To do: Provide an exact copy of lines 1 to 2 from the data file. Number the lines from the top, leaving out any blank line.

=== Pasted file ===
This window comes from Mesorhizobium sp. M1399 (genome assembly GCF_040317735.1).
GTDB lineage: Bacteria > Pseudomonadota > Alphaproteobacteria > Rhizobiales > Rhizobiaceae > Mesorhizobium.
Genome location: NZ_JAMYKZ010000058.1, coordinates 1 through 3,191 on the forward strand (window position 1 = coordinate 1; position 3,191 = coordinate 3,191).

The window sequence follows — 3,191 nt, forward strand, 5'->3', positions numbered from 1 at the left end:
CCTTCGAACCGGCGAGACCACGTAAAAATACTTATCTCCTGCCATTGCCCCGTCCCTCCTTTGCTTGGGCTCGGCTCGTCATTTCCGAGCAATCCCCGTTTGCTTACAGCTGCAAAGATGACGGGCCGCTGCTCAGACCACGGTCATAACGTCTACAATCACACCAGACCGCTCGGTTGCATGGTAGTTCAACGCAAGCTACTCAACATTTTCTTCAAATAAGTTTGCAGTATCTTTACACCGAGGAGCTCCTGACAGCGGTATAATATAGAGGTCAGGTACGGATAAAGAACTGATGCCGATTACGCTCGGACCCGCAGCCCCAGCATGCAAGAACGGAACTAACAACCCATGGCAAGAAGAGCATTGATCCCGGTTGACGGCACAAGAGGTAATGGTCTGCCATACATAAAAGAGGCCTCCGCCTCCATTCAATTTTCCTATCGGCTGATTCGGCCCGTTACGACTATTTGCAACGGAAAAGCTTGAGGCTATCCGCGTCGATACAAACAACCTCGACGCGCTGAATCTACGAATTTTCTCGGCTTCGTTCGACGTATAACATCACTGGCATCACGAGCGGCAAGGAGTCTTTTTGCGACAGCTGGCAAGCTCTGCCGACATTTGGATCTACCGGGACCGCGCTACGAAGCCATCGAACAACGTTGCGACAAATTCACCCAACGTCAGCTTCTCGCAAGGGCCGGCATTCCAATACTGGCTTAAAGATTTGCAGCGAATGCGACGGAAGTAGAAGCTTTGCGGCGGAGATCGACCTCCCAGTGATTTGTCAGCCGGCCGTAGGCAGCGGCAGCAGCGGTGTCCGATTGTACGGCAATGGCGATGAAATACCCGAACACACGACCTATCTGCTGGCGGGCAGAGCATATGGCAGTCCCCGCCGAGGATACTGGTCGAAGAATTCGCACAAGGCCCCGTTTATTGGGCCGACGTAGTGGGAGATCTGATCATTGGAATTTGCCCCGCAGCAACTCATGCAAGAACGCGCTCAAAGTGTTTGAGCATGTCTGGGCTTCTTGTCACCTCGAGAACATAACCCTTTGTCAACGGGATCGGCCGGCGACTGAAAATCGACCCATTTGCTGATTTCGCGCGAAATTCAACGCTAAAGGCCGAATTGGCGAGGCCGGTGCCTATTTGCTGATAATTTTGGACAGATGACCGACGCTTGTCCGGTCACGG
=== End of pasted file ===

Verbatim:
This window comes from Mesorhizobium sp. M1399 (genome assembly GCF_040317735.1).
GTDB lineage: Bacteria > Pseudomonadota > Alphaproteobacteria > Rhizobiales > Rhizobiaceae > Mesorhizobium.